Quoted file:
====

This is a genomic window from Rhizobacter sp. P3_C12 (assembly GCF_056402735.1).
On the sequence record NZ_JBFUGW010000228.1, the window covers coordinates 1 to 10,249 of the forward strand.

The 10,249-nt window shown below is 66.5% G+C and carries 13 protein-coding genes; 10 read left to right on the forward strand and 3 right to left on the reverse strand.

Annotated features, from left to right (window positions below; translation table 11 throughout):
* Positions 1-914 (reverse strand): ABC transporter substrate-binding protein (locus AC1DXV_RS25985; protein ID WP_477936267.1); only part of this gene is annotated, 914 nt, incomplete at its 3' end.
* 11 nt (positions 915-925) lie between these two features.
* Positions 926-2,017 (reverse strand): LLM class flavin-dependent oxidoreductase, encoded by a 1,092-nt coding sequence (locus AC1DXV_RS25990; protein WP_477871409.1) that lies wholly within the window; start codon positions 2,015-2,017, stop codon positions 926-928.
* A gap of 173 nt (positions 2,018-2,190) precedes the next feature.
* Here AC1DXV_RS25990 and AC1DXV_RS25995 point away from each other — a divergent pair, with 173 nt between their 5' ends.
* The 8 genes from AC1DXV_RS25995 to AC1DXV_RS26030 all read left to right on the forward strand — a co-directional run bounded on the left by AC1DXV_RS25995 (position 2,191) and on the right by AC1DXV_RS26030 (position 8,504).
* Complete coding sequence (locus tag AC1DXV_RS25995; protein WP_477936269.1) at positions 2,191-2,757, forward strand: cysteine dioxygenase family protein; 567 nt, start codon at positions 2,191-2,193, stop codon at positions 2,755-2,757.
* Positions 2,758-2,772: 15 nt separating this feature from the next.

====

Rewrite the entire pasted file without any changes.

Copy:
This is a genomic window from Rhizobacter sp. P3_C12 (assembly GCF_056402735.1).
On the sequence record NZ_JBFUGW010000228.1, the window covers coordinates 1 to 10,249 of the forward strand.

The 10,249-nt window shown below is 66.5% G+C and carries 13 protein-coding genes; 10 read left to right on the forward strand and 3 right to left on the reverse strand.

Annotated features, from left to right (window positions below; translation table 11 throughout):
* Positions 1-914 (reverse strand): ABC transporter substrate-binding protein (locus AC1DXV_RS25985; protein ID WP_477936267.1); only part of this gene is annotated, 914 nt, incomplete at its 3' end.
* 11 nt (positions 915-925) lie between these two features.
* Positions 926-2,017 (reverse strand): LLM class flavin-dependent oxidoreductase, encoded by a 1,092-nt coding sequence (locus AC1DXV_RS25990; protein WP_477871409.1) that lies wholly within the window; start codon positions 2,015-2,017, stop codon positions 926-928.
* A gap of 173 nt (positions 2,018-2,190) precedes the next feature.
* Here AC1DXV_RS25990 and AC1DXV_RS25995 point away from each other — a divergent pair, with 173 nt between their 5' ends.
* The 8 genes from AC1DXV_RS25995 to AC1DXV_RS26030 all read left to right on the forward strand — a co-directional run bounded on the left by AC1DXV_RS25995 (position 2,191) and on the right by AC1DXV_RS26030 (position 8,504).
* Complete coding sequence (locus tag AC1DXV_RS25995; protein WP_477936269.1) at positions 2,191-2,757, forward strand: cysteine dioxygenase family protein; 567 nt, start codon at positions 2,191-2,193, stop codon at positions 2,755-2,757.
* Positions 2,758-2,772: 15 nt separating this feature from the next.